Sunday, January 14, 2018

It's Alive! - Celebrating 200 Years of Frankenstein

The Creature by Nino Carbe (Illustrated Editions, 1932)
I've been receiving lot of publicity from various publishers reminding me that Mary Shelley's landmark novel Frankenstein will be celebrating its 200th anniversary of publication which was January 1, 1818. There are various books, both fiction and non-fiction, being released this month and throughout the year in honor of this date. Soon we'll have the first English translation of Iraqi author Ahmad Saadawi's prize-winning Frankenstein of Baghdad (originally published in Arabic in 2013) which I'll be reviewing shortly.

It's not just the world of literature and books involved in the bicentennial. All over the web there are websites connecting various science projects, lecture series and memes to honor Shelley and her novel with talk of cloning, stem cell research and other related topics of ethics in science research. One of the most ambitious is Arizona State's Frankenstein Bicentennial Project.

This is a world wide celebration with over 100 participating institutions from 27 different countries. For a list of the universities and libraries taking part visit Frankenreads, the central website and sponsoring agency connecting the world with the "Frankenstein@200" year long celebration. You may be lucky enough to have an event or series of events in your own city or town.

I've decided to join in this celebration by reading and discussing various contemporary books and vintage novels that employ the Frankenstein theme or Shelley's characters. I'll try to do this at least once a month on a Sunday like today. If I'm lucky in finding most of the books and read them quickly I may sneak in two per month.

Why not join in the fun and read the novel itself or watch the movie and write about it on your blog? The novel is very different from the many movies, I assure you. The TV version back in the mid 1970s with Michael Sarrazin as the Creature is probably the most faithful to Shelley's novel.

To start us off with a bang I'll offer up a video clip of the iconic creation scene from James Whales' original Frankenstein from 1931.



7 comments:

  1. hola! estas buhas son fanaticas de frankeistein, gracias por compartirlo, ya lo hacemos nosotras! saludosbuhos

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    1. You crazy owls! You're welcome. Go off and send some more important messages. My regards to the memory of Hedwig.

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  2. Thanks for alerting me to this, John. Frankenstein is on my list of books to read, and I might as well take advantage of this as a motivator.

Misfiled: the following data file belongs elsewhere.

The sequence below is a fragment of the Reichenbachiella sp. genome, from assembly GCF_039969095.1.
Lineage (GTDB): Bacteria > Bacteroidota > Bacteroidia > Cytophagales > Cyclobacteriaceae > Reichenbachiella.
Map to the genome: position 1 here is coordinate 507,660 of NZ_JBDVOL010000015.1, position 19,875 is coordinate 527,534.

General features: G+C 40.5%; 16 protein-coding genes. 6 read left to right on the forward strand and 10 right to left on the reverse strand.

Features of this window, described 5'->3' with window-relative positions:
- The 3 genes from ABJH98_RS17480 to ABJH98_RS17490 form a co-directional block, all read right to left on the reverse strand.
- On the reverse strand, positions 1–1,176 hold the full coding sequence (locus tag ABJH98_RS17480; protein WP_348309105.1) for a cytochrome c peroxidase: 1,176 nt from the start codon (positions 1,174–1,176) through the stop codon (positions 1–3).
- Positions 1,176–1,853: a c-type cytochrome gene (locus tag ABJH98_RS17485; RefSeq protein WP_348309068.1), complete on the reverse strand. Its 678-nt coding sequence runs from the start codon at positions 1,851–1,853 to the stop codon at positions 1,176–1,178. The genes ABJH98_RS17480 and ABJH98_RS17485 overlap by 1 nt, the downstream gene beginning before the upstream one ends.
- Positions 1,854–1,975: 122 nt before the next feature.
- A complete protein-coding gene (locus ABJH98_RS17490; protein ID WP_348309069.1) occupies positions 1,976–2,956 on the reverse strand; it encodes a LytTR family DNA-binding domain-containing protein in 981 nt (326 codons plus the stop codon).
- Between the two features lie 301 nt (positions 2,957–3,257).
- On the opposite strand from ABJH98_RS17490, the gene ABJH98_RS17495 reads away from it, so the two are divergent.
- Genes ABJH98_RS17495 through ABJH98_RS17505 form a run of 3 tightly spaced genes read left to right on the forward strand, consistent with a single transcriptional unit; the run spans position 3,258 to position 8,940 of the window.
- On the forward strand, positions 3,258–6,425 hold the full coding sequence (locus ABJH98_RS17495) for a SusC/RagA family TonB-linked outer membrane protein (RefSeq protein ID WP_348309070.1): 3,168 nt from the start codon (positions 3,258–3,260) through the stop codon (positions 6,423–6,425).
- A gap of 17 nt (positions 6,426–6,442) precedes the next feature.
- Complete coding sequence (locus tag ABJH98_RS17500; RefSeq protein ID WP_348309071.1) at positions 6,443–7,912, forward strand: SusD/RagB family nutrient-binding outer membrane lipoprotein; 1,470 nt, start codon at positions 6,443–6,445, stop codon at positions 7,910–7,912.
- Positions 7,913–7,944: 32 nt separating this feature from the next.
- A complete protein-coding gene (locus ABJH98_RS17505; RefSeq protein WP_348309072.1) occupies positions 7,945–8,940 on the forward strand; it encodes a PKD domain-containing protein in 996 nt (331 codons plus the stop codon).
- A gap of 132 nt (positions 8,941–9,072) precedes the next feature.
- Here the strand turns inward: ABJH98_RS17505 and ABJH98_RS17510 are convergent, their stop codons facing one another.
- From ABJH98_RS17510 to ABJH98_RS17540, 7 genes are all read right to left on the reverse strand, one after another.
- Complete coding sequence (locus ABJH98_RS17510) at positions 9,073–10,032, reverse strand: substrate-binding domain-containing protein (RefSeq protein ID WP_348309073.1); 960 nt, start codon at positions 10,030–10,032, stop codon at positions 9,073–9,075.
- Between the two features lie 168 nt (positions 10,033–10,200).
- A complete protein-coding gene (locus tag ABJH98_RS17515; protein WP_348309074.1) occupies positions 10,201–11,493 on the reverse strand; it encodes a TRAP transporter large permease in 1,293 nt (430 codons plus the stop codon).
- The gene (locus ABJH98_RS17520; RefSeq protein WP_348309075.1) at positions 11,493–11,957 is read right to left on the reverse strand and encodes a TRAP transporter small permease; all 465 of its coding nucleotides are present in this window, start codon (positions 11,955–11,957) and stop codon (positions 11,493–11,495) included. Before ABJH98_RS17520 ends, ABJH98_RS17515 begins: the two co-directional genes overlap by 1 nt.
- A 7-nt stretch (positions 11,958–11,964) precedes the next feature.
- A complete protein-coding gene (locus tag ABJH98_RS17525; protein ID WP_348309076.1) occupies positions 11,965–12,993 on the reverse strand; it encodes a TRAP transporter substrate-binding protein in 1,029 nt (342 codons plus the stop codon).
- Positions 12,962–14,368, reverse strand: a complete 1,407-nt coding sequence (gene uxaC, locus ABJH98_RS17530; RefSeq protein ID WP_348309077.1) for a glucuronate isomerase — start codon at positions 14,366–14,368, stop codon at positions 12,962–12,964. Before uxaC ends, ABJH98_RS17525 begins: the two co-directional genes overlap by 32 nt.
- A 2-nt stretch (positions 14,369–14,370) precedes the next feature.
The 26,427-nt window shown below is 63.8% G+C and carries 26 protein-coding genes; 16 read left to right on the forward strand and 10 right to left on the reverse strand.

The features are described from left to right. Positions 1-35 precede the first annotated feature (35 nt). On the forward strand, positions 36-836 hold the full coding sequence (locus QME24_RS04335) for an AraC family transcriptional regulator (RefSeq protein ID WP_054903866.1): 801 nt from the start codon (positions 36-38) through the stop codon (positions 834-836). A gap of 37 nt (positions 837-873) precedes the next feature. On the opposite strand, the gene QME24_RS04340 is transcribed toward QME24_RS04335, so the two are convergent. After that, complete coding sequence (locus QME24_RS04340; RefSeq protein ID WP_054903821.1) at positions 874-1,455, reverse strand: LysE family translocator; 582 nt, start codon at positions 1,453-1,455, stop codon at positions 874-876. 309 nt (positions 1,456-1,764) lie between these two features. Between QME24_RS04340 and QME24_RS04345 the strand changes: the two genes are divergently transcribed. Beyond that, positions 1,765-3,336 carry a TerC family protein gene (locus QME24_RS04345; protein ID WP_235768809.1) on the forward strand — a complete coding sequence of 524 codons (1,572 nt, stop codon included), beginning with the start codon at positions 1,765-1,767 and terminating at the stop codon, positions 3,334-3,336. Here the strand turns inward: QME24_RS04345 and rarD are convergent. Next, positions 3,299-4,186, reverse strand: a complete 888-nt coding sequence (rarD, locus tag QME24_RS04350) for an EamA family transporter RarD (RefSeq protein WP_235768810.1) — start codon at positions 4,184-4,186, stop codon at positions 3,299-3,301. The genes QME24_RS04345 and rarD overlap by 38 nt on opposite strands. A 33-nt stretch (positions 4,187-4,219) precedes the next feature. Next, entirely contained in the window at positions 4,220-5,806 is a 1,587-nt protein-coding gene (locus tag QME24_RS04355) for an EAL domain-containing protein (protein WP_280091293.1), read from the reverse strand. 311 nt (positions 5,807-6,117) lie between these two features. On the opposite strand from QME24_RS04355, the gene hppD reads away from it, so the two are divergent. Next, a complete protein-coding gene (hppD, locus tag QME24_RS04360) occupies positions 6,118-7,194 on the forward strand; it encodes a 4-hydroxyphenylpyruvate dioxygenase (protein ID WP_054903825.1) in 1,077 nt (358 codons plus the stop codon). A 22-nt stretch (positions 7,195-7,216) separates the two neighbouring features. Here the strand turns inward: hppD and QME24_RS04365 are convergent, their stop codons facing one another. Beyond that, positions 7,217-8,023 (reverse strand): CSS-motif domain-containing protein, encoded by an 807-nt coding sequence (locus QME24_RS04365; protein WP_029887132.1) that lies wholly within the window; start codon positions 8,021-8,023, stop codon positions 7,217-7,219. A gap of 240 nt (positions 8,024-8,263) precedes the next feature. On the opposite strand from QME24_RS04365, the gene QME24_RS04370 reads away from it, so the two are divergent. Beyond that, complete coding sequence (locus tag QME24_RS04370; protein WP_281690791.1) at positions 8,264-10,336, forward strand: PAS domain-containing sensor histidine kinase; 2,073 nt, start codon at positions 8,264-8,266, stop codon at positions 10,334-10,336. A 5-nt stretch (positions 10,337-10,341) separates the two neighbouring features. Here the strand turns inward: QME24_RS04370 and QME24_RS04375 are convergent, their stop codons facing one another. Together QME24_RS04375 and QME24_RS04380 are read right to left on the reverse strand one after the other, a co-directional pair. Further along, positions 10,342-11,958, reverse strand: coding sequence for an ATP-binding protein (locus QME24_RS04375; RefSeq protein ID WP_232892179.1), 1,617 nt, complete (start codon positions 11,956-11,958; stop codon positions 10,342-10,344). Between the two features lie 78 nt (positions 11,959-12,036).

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  3. The book has never intrigued me ever since I found out that it differed from the James Whale movies. :) I'm stubborn that way. Maybe if I'd read the book first and THEN seen the movies, I'd be a better person. Can I talk about BRIDE OF FRANKENSTEIN?? I talked about SON OF FRANKENSTEIN just recently on the blog. Maybe for Halloween? Who remembers. Actually, now that I think of it, I haven't seen the original movie in a while, so maybe I will go ahead and watch it.

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    1. There are no rules. You can write about a stem cell transplant novel as far as I'm concerned. Have fun. A lot of events all over are scheduled for Halloween this year. Have fun with it.

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    2. Can I talk about BRIDE OF FRANKENSTEIN?? I talked about SON OF FRANKENSTEIN just recently on the blog.

      I thought SON OF FRANKENSTEIN was extraordinarily good. In fact it's my favourite of the Universal Frankenstein movies.

      I know this is heresy of the most shocking kind, but I'm not a fan of James Whale's movies for Universal. To compound my heresy, I think that on the whole the Hammer Frankenstein movies are far better than the Universal films. Although I do admit that the Universal films are visually stunning.

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    3. SON OF FRANKENSTEIN is my favorite as well. Though I've never forgotten Dr. Praetorius and his little people in jars. Shudder. :) But I don't agree about the Hammer films. Not for me. FRANKENSTEIN films should never be in color far as I'm concerned. Sorry.

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